OK, so maybe the title of this week’s post is a bit sensationalistic, but the future of medicine may truly lie in the transfer of beneficial bacteria from a healthy person’s colon into the colon of a person afflicted with a disease or illness — one of which is obesity. This general idea isn’t exactly new, as doctors have been performing fecal transplants for a particular type of infectious diarrhea that we call “C. diff colitis” (because the infection is caused by the overgrowth of a bacterium called Clostridium difficile) for decades with dramatic success.
In a 2006 landmark paper in Nature, Turnbaugh et al. described the differences in gut bacteria (or the “microbiome”) of obese vs. healthy mice as well as obese vs. healthy humans, and found that the obese mice and people had an abundance of bacteria that were found to have an increased ability to absorb energy from the diet (meaning, they help the person absorb all the calories eaten rather than lose some of the calories that would’ve otherwise been indigestible). http://www.nature.com/nature/journal/v444/n7122/full/nature05414.html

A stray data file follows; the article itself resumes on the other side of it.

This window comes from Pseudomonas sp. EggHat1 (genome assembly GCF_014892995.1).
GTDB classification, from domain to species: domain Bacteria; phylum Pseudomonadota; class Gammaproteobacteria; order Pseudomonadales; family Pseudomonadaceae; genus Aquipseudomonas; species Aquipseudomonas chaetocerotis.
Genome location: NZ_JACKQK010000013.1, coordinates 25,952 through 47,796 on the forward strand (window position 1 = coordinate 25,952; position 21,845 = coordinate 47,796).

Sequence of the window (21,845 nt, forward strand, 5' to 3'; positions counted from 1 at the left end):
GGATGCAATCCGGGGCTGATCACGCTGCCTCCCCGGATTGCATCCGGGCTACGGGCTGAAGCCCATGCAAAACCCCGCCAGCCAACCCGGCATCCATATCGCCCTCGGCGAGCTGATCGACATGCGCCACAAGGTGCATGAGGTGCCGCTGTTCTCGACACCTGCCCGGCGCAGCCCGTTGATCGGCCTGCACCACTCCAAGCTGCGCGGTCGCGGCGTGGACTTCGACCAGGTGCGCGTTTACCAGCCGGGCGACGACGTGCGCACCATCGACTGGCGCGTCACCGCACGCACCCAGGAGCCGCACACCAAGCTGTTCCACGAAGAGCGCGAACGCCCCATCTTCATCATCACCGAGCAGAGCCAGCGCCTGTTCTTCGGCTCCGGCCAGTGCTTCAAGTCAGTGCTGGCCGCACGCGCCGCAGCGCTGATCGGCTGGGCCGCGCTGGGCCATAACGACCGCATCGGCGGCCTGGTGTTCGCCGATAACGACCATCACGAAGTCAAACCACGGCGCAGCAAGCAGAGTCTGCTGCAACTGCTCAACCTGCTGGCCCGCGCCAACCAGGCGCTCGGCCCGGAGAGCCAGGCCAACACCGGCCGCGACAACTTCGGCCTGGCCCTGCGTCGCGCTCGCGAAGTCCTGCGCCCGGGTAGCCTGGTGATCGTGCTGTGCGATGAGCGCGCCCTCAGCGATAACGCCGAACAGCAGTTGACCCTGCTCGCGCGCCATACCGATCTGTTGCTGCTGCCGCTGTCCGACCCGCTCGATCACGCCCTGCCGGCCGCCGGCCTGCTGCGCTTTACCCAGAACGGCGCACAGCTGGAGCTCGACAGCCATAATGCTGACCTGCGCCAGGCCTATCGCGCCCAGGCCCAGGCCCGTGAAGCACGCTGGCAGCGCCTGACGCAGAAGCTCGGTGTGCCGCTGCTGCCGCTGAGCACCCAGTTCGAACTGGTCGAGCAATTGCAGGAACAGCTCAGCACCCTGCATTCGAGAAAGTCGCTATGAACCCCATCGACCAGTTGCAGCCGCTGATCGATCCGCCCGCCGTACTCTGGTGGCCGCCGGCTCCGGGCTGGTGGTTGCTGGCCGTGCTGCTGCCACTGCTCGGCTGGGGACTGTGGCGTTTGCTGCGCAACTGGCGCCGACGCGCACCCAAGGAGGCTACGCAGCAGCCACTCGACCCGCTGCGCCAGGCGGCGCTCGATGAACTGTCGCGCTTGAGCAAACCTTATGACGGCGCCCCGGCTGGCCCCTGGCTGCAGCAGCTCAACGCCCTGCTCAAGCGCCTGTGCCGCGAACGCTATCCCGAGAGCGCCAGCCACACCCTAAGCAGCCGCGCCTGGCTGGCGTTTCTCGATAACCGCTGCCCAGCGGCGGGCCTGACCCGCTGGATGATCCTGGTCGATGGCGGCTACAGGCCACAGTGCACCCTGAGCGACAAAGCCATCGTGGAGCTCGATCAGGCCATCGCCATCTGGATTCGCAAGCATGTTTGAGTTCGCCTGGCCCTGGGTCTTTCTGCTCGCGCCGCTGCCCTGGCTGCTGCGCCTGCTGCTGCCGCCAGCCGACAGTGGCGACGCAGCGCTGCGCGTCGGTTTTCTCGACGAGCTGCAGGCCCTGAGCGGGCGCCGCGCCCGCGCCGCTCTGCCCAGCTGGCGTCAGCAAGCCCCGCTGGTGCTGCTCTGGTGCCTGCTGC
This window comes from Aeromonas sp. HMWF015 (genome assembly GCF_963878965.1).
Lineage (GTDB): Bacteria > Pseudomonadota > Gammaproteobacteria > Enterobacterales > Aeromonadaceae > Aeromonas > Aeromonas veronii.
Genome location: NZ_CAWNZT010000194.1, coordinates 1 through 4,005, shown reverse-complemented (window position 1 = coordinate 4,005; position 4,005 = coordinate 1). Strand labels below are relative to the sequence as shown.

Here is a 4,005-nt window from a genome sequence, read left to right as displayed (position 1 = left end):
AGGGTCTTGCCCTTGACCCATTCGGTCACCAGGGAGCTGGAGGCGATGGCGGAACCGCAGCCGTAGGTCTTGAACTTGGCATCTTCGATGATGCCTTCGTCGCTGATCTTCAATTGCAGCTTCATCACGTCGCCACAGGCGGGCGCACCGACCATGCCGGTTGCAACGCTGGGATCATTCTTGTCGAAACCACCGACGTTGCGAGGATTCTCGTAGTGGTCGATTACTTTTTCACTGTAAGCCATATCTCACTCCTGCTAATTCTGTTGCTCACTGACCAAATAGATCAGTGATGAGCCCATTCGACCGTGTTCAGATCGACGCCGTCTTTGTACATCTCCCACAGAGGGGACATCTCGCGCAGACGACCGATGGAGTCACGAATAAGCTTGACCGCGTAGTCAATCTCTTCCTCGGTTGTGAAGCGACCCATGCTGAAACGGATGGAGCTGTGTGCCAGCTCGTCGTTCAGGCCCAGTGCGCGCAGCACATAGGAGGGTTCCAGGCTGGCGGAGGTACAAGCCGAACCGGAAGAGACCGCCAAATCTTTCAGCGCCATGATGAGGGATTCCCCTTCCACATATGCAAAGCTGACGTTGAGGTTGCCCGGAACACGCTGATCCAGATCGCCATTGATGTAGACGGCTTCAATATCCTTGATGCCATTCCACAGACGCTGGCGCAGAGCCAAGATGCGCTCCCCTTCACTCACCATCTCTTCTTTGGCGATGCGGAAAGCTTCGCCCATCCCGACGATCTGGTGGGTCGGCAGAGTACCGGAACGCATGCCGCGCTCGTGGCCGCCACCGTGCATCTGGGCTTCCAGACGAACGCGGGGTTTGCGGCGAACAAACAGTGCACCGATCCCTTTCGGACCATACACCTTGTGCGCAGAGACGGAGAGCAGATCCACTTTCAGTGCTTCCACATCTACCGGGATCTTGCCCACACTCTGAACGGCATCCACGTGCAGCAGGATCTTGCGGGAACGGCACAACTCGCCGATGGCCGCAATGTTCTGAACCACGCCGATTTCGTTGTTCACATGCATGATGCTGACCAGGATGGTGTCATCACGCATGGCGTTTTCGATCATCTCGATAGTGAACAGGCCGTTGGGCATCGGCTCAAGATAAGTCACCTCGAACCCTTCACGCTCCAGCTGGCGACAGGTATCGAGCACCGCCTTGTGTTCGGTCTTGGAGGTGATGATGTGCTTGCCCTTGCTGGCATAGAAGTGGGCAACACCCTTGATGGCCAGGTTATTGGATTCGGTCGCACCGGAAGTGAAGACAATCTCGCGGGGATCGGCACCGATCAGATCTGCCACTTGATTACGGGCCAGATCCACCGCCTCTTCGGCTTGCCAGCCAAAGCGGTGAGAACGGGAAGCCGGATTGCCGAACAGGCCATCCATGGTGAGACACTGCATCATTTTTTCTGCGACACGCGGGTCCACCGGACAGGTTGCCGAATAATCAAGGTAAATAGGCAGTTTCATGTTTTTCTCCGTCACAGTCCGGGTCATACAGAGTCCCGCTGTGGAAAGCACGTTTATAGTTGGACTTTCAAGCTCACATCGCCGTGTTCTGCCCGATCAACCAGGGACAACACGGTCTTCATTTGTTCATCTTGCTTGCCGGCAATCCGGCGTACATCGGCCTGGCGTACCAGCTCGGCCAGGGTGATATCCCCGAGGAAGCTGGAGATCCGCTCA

What was striking, though, was that the investigators took the bacteria from the obese or thin mice and transplanted them into the colons of bacteria-free mice, and found that the recipients of the bacteria from obese mice soon gained significantly more fat than the bacteria-free mice who received a stool transplant from the thin mice. This showed that the bacteria could actually CAUSE weight gain rather than just happened to be associated with weight gain.
There have since been scores of fascinating studies that are being done to evaluate the human microbiome, how it affects our health, and how we might be able to manipulate it to help treat medical conditions and diseases — including obesity. If you’ve been struggling to lose weight with little success, is a poop transplant in your future?